‘Certified Organic’ are important words for Australian shoppers wanting to ensure that what they buy meets the highest organic standards.
When you think of organic you might think of words like ‘healthy’, ‘sustainable’ or ‘eco-friendly’. While these are all generally true, organic is more than just buzzwords. It refers to a specific set of standards and practices used to grow plants and raise livestock.
In this blog we’ll take a look at these standards to help you understand what you’re actually buying when you shop organic.
What Does Organic Mean?
Like we mentioned earlier, the term organic can mean a lot of different things depending on who asks. It can be a lifestyle. An ideology. A movement.
While these are all valid, when we talk about organic in relation to food we are explicitly referring to plants and livestock that have been grown, harvested, and processed without the use of pesticides and synthetic chemicals.
Organic and Certified Organic: What’s the Difference?
Currently in Australia, there’s no national or government standard that determines what is considered organic or not. Instead, organic certification is left to a handful of private certifying bodies, which we’ll explore later on.
Fortunately, this doesn’t mean that just any product can be labeled organic. Under the ACCC brands cannot provide false or misleading claims. This means brands that claim to be organic have to have proof of their organic status. This is regardless of whether they are labeled certified organic or not.
This is where organic certifications come in. Being certified organic is a straightforward way to prove your organic status. Additionally, certified organic products have gone through a process of certification by a third party. This guarantees integrity and transparency, as the requirements for each of these certifications can be easily accessed by consumers.
Organic Certifications in Australia
Since Australia lacks a single regulatory body, Organic certification is handled by six certifying bodies. They are:
- Australian Certified Organic (ACO)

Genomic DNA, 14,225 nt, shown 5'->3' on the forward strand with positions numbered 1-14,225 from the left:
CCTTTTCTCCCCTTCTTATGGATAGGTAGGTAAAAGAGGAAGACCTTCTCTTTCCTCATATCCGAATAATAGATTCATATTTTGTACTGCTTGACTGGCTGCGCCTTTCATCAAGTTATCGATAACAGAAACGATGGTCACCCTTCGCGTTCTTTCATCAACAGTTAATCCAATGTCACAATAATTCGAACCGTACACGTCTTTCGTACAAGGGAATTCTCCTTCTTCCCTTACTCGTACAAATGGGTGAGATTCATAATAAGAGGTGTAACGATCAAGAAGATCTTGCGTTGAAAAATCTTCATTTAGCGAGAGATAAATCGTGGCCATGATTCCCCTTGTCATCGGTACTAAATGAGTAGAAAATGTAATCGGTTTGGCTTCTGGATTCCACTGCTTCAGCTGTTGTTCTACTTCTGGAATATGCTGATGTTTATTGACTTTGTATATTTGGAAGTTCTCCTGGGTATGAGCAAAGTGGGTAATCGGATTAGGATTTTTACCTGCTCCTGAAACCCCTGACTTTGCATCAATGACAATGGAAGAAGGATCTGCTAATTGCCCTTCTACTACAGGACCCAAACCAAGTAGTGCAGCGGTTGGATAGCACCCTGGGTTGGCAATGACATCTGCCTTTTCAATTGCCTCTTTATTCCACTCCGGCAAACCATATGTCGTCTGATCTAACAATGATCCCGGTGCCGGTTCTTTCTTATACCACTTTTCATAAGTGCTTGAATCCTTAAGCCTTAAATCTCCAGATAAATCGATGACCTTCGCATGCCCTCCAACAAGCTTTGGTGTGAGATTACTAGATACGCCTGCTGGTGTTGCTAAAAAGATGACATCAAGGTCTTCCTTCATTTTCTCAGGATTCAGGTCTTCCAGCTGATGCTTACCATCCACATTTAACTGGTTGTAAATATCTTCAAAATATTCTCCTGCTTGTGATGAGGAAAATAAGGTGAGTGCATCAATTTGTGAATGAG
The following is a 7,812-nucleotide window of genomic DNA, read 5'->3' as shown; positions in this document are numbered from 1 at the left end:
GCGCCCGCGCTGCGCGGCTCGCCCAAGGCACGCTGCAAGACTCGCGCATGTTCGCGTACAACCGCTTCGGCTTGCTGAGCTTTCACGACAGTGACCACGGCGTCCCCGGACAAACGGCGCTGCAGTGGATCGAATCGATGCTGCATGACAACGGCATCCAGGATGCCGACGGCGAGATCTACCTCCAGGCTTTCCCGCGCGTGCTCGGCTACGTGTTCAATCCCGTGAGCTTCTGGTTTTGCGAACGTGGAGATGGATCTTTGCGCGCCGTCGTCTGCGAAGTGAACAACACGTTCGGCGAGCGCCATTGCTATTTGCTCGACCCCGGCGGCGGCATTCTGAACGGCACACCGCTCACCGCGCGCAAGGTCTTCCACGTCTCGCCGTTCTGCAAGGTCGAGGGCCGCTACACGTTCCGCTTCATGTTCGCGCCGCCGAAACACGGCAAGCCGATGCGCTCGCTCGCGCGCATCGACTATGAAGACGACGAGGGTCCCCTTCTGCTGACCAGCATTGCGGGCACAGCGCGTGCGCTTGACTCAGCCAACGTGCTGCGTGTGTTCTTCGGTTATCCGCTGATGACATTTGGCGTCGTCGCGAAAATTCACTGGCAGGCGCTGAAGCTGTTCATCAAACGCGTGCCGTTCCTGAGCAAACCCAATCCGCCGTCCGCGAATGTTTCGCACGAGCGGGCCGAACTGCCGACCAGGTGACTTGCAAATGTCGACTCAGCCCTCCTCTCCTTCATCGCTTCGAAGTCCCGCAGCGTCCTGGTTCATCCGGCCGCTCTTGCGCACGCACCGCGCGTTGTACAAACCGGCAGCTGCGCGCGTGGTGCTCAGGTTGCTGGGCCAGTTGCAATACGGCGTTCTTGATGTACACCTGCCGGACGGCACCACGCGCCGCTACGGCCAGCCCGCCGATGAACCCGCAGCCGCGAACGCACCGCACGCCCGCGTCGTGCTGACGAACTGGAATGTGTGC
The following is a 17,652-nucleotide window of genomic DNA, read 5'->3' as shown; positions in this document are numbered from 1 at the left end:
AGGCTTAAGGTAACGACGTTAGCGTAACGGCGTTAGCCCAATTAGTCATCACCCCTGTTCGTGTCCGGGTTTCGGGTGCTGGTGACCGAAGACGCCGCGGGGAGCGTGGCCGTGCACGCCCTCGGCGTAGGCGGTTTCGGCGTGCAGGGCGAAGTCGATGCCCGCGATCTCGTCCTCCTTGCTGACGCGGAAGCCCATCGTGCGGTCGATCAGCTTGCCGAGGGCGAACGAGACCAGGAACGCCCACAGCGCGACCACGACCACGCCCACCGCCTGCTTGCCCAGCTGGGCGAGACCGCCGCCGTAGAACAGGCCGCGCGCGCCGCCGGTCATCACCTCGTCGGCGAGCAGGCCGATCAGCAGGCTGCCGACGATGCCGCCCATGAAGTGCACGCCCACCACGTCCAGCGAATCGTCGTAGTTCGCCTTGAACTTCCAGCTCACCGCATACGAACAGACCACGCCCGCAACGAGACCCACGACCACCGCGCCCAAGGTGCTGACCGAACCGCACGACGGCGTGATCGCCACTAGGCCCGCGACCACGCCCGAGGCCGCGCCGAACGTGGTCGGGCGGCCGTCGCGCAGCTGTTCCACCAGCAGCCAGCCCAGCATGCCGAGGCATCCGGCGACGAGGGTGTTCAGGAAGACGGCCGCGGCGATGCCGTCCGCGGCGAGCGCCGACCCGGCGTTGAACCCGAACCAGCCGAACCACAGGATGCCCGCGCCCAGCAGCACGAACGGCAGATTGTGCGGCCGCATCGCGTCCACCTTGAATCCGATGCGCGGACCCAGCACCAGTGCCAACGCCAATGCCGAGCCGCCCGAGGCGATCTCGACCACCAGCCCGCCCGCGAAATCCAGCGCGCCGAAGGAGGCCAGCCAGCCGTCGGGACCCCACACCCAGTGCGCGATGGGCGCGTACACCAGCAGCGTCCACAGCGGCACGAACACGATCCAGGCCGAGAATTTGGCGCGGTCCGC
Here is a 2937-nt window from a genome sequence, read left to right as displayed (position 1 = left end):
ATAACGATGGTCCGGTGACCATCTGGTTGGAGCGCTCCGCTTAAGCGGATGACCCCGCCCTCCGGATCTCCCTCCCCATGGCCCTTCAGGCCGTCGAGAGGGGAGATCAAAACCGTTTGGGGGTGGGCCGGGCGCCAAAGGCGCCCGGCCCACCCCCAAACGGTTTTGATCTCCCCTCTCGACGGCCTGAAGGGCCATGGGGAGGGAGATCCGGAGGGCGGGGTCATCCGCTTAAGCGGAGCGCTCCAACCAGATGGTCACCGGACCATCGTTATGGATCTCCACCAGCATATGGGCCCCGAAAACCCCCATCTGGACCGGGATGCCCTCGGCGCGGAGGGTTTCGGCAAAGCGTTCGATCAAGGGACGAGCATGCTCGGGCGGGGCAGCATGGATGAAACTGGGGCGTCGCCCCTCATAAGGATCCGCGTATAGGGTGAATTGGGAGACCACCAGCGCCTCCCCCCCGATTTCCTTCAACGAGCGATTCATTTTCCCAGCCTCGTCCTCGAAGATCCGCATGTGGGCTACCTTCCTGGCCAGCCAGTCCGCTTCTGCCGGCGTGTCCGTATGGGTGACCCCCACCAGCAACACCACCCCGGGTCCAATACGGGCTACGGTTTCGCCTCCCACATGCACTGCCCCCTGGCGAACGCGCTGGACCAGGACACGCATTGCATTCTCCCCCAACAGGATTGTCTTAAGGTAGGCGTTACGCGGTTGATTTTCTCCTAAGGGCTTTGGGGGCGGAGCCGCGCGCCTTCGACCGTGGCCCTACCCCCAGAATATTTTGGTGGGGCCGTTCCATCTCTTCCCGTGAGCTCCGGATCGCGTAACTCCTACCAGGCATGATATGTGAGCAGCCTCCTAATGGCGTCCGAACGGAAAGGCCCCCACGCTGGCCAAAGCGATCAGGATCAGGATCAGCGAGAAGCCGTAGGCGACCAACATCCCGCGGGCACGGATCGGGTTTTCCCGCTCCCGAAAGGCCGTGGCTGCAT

- National Association for Sustainable Agriculture, Australia (NASAA)
- AUS-QUAL Limited (Aus-Qual)
- Bio-Dynamic Research Institute (Demeter)
- Organic Food Chain (OFC)
- Tasmanian Organic-dynamic Producers (TOP)
All these companies have been approved by the Australian Quarantine and Inspection Service (AQIS).
Australian Certified Organic (ACO)
By far, the largest of these bodies is Australian Certified Organic. As well as being recognised internationally, their certification system includes over 1,500 operators.
ACO is also the most well known of these certifying bodies. It’s easily recognised by the white Australian Certified Organic bud.
What About USDA Certified Organic?
You may have noticed food in your supermarket labeled USDA Certified Organic. This is another common organic certification seen in Australia, although it is regulated by the Food and Drug Administration in the United States. It is roughly equivalent to the organic certifications we have in Australia.
The key take away from this blog is to check for a certification logo before buying any product labeled organic. That way, you can be sure it was produced in line with the highest organic farming principles.
The easiest way to ensure that what you are buying is organic is to buy from an organic store. All the fresh produce we sell at the Back to Eden Outlet is 100% certified organic and Australian grown. Come visit us in Homebush and make sure you sign up to our newsletter for special offers.